Many years ago, I quit my job because of significant stressors arising from said job. I felt really guilty, as a lot of training and education went into my attaining this job. I really did not think God wanted me to quit, but I was so depressed and stressed that I hated going to work to a job I once loved, (some parts of which I still loved). I had prayed and prayed and saw no clear answer over the course of several years. Then one day, my “Ananias” called to ask how I was. I burst out crying on the phone, as I had had a particularly difficult and complicated night the evening before. I told my friend I needed a “mental health day.” Wisely, she asked me to explain what I meant by that. I told her how unhappy I was, how much I had prayed about quitting or staying, and how I did not hear a clear answer either way from God. My friend’s sage advice, prompted by the Holy Spirit, I am sure, was “Sometimes you have to take the first step in faith and see where God leads.”
For Christmas last year, my niece gave her parents a gift of discovering their ancestry through DNA testing. My brother and I laughed when he told me this, as our father was a first-generation American, his father coming from Germany and his mother from a German village in Switzerland. Our mother was second-generation American, all her grandparents having emigrated from Germany. Big surprise: the test showed my brother is 99+ percent German. This got me to thinking of my spiritual heritage…
My sister tells the story of meeting a Hollywood actor and producer in a little semi-rural town in PA. A gentleman approached her for assistance and she blurted out, “You’re Mark Harmon!”
“Well, yes I am,” he countered. “And you are…?”
“Me? Oh, I’m nobody!” replied my sister.
So many of the people I pray for have health issues. As a retired physician, I find myself unconsciously analyzing people’s prognoses based on what I know about their health issues. I find myself thinking, “Wow! That cancer is stage 3 or 4. That’s going to take a real miracle from you Lord, for her to be healed.” Or, “He’ll get better. We can treat that now.” I catch myself prioritizing which people to pray for miracles for.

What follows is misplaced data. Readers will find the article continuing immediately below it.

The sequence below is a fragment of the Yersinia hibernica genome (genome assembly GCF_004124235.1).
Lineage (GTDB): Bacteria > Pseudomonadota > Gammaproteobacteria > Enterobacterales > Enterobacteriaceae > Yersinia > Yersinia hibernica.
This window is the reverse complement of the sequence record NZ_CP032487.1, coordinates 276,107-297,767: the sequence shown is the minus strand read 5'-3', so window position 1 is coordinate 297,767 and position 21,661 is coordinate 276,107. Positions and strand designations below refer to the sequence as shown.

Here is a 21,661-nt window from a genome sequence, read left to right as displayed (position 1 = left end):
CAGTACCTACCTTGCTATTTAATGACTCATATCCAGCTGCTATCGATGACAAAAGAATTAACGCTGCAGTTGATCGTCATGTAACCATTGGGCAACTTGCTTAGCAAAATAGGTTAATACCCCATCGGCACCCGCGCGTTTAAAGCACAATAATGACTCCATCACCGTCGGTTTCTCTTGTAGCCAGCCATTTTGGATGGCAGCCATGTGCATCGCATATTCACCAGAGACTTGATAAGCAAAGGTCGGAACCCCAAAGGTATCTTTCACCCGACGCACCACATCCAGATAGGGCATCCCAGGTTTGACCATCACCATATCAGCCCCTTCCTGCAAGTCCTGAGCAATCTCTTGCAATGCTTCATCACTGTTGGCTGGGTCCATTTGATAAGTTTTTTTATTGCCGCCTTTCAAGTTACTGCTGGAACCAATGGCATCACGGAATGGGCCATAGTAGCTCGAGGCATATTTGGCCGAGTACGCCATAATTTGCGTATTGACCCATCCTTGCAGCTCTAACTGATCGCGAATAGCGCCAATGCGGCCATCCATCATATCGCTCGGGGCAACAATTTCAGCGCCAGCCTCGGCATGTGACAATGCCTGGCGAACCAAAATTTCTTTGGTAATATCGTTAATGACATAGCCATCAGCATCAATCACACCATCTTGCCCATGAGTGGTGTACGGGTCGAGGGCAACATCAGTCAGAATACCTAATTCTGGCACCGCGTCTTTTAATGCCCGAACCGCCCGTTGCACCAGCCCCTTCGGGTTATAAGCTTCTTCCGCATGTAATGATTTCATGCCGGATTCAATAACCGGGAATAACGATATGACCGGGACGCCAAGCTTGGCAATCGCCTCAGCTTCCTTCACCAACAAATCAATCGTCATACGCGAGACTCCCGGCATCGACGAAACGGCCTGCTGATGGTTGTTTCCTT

The U S Department of Labor has written in reference to Labor Day, “The vital force of labor added materially to the highest standard of living and the greatest production the world has ever known and has brought us closer to the realization of our traditional ideals of economic and political democracy. It is appropriate, therefore, that the nation pay tribute on Labor Day to the creator of so much of the nation’s strength, the American worker.”
Ouch! That bothers me. Yes, workers, as opposed to slouchers, have helped build a great nation, but let’s rather pay tribute to God, the Creator of all things, the One to whom all tribute is due. After all, God even invented work. In Genesis 1 and 2 the Bible tells of God’s work of creation, that it was good, and that God rested when He was done. God told His people that they, likewise, should rest from their work, one day out of every seven (Exodus 20:8ff).
I recently had the privilege of listening to a series of lessons on the Israelites: From the Exodus to the Promised Land. The teachings highlighted how God delivered his chosen people from slavery in Egypt, led them through the wilderness to the Promised Land, and then His dealings with them as they wandered in the wilderness another 40 years for their lack of faith. (I remember reading these stories when I was a kid and marveling that these Children of Israel never seemed to learn from their mistakes and how they kept repeating them; and how they complained!) The teacher of the series commented on their ingratitude and posed the thought, “I wonder how that made God feel?” Then he challenged us to consider how WE make God feel in our lives, and how we can be just as ungrateful as the Israelites were in the desert.